Lawyers ask judge to represent all inmates in suit over conditions at Lauderdale County prison

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JACKSON, Mississippi — Lawyers suing the state over conditions at the East Mississippi Correctional Facility near Meridian have asked a federal judge to certify them to represent all inmates there.

The American Civil Liberties Union and the Southern Poverty Law Center already represent a number of individual inmates at the prison, operated on behalf of the Mississippi Department of Corrections by Management and Training Corp. of Centerville, Utah.

Legal papers filed Thursday lay out additional evidence that the roughly 1,200 prisoners at East Mississippi are in danger of being harmed by fellow inmates and guards. They also say the inmates suffer from inadequate health care and mental health care. The suit also alleges that the prison is dark and filthy, especially in solitary confinement, and that MTC doesn't even provide adequate food.

ACLU lawyer Margaret Winter said the state would get a chance to respond and that U.S. District Judge Tom Lee probably won't rule until early next year.

The Mississippi Department of Corrections declined to comment on the litigation. Epps said in 2013 after the state was sued over conditions at East Mississippi that "we believe that MTC is doing a good job, and are confident the court will agree." But last month, the state said it would take new bids to operate the four prisons that MTC currently runs, saying more security staff is needed not only at East Mississippi but also at Marshall County Correctional Facility, Walnut Grove Correctional Facility and Wilkinson County Correctional Facility.

The state is already operating Walnut Grove under a consent decree.

MTC spokeswoman Celeste McDonald said the company has painted everywhere, enhanced maintenance, cut contraband and improved guard training.

"MTC has been operating the East Mississippi facility for a little over two years, and has made significant improvements in overall safety and security and offender care," she wrote in an email. "MTC is very concerned about the well-being of the inmates in our care as well as our staff and the community."

Citing recent reports by plaintiff's experts as well as documents subpoenaed from the state and MTC, the plaintiffs describe East Mississippi as "an extraordinarily dangerous prison" that is "awash in contraband and weapons." Part of the problem is because some guards may be taking bribes to bring in banned items or look away while gangs beat up other inmates.

"Security officers have stood by passively, allowing inmate-on-inmate beatings, and have purposefully escorted handcuffed inmates to unsecure areas of the facility so that members of rival gangs can attack handcuffed inmates," lawyers wrote.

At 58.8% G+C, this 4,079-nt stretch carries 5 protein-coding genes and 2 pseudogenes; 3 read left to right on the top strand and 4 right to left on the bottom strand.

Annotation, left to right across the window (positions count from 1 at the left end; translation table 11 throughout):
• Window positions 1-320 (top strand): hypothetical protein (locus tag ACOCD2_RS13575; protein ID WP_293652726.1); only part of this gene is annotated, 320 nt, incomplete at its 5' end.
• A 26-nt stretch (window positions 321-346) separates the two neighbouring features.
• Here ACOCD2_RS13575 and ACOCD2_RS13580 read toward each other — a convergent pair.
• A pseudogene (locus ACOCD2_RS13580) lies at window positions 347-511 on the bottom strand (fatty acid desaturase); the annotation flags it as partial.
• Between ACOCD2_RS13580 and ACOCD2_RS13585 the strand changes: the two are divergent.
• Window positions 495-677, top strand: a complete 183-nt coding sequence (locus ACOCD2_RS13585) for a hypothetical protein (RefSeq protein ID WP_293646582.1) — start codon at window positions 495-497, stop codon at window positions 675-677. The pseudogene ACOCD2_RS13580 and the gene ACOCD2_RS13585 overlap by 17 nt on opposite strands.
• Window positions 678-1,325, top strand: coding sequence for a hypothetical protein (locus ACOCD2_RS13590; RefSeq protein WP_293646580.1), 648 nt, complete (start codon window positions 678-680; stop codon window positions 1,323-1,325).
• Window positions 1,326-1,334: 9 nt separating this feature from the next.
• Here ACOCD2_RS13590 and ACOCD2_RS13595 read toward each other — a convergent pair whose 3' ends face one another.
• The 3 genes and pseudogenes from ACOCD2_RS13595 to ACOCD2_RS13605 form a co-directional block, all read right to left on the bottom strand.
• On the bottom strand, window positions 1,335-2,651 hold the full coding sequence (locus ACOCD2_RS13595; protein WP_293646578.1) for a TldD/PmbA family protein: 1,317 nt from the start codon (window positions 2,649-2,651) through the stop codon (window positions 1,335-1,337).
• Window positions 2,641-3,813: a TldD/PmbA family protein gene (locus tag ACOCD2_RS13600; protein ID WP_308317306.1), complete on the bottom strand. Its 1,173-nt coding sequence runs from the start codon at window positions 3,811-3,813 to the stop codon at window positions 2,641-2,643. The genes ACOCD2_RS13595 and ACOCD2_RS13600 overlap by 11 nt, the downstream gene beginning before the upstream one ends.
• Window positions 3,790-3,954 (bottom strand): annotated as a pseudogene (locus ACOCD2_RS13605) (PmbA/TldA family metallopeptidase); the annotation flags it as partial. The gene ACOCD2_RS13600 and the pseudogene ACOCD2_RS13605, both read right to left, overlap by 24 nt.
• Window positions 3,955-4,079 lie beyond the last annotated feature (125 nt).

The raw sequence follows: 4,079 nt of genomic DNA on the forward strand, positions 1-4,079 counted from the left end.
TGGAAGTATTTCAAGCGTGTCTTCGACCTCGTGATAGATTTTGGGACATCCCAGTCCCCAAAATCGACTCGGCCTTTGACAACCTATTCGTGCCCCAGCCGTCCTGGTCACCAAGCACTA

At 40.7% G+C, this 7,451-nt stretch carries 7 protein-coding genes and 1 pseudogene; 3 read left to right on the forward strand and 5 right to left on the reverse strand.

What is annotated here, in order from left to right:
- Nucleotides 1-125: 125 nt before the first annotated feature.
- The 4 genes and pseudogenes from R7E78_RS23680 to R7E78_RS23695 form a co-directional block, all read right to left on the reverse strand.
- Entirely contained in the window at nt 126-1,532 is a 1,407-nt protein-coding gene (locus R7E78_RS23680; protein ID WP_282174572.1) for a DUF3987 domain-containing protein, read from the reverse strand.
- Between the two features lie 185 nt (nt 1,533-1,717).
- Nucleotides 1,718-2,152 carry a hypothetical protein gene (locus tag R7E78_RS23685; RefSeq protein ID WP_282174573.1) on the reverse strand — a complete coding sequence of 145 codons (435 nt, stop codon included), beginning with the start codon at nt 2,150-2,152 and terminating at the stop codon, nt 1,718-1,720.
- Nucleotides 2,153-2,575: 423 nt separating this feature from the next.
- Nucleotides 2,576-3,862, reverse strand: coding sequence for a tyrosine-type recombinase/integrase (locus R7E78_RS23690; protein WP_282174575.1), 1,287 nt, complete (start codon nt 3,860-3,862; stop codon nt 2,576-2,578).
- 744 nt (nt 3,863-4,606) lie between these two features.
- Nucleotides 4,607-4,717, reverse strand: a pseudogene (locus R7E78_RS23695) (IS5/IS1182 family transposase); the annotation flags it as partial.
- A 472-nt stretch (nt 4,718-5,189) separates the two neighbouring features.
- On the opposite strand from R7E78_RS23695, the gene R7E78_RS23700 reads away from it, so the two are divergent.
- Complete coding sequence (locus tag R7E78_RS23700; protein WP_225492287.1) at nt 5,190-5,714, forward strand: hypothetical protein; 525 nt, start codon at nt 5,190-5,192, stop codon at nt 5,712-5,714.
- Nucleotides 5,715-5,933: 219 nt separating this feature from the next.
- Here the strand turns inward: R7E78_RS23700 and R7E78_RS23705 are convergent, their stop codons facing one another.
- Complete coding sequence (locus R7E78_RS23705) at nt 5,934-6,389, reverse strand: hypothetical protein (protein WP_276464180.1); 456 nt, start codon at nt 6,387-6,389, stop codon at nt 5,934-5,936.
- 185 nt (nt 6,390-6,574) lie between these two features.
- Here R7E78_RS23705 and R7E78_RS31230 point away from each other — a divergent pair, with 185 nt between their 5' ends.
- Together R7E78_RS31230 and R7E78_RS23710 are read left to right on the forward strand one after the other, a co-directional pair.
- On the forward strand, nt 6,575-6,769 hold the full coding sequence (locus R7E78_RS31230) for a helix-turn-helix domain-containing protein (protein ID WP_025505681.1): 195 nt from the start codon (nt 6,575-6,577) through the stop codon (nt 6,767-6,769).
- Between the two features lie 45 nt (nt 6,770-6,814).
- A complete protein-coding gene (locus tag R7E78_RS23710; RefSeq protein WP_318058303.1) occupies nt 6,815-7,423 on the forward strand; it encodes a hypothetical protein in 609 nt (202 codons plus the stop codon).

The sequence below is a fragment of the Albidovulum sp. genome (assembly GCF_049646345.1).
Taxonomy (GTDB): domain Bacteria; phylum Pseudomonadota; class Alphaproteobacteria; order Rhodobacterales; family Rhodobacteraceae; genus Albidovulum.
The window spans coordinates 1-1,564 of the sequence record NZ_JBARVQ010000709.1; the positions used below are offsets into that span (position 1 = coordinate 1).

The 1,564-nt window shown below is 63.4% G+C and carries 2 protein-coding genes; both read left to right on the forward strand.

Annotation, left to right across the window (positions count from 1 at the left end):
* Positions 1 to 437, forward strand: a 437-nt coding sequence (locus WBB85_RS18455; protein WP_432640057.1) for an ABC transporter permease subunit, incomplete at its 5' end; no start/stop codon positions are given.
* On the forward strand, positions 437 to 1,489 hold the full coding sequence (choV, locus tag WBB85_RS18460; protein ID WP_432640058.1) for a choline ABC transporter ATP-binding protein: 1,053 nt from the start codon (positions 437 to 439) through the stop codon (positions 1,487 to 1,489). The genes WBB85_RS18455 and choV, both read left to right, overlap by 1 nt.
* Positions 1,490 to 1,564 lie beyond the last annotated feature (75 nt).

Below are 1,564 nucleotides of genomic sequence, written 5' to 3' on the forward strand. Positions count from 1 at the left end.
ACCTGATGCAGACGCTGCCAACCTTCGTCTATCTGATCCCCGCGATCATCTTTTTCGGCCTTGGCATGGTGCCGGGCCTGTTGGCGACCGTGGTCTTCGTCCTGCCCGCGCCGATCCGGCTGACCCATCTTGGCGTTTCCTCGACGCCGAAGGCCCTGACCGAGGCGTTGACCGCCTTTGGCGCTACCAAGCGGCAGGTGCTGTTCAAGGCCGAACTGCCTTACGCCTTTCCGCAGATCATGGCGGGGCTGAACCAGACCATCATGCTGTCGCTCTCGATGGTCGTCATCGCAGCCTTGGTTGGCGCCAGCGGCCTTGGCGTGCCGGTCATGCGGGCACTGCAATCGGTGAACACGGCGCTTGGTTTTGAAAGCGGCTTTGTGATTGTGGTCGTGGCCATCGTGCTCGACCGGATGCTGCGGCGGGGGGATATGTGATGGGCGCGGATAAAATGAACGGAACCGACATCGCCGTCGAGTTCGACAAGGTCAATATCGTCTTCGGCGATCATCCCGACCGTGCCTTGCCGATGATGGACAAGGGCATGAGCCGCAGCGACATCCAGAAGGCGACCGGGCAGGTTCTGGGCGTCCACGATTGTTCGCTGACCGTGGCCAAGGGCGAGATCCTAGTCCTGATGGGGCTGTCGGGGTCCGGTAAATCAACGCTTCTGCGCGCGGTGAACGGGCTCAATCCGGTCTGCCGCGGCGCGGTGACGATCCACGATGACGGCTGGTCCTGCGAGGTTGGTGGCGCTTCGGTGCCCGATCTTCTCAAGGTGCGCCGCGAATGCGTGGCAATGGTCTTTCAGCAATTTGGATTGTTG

Such behavior has been alleged to drive violence at Walnut Grove, where a number of workers have been criminally charged for smuggling contraband.

When guards do intervene, lawyers say they often pepper spray inmates and put them back into spray-contaminated cells to continue suffering the effects of the irritant.

East Mississippi is supposed to specialize in caring for mentally ill inmates, and 844 prisoners are receiving medications meant to treat mental illnesses. But legal filings say there's only one full-time psychiatric nurse practitioner and only one part-time psychiatrist, and little individual or group therapy in most parts of the prison.

About 120 inmates are locked in solitary confinement for long stretches, where their only interaction with mental health workers may be shouting complaints through a metal door.

"Prisoners are isolated, forced to live in abject filth and darkness, subjected to violence and danger, and denied care for their most basic human needs," lawyers wrote.

One expert hired by the plaintiffs cites a December 2013 case where a mental health worker walked away from an inmate with heart disease and schizophrenia who was trying to cut himself with a small dull object and had a long rope tied around his neck. The mental health worker said the man did not appear to be in any distress and he wasn't seen again by a mental health worker for nine days.

"This event went beyond any deliberate indifference I have seen in my entire career; it is the definition of intentional patient abandonment," wrote Dr. Marc Stern.

Later that month, the inmate set a fire in his cell, in what a nurse interpreted as an attempt to get medical attention. The inmate died two days later from the effects of heart disease, according to a preliminary autopsy.


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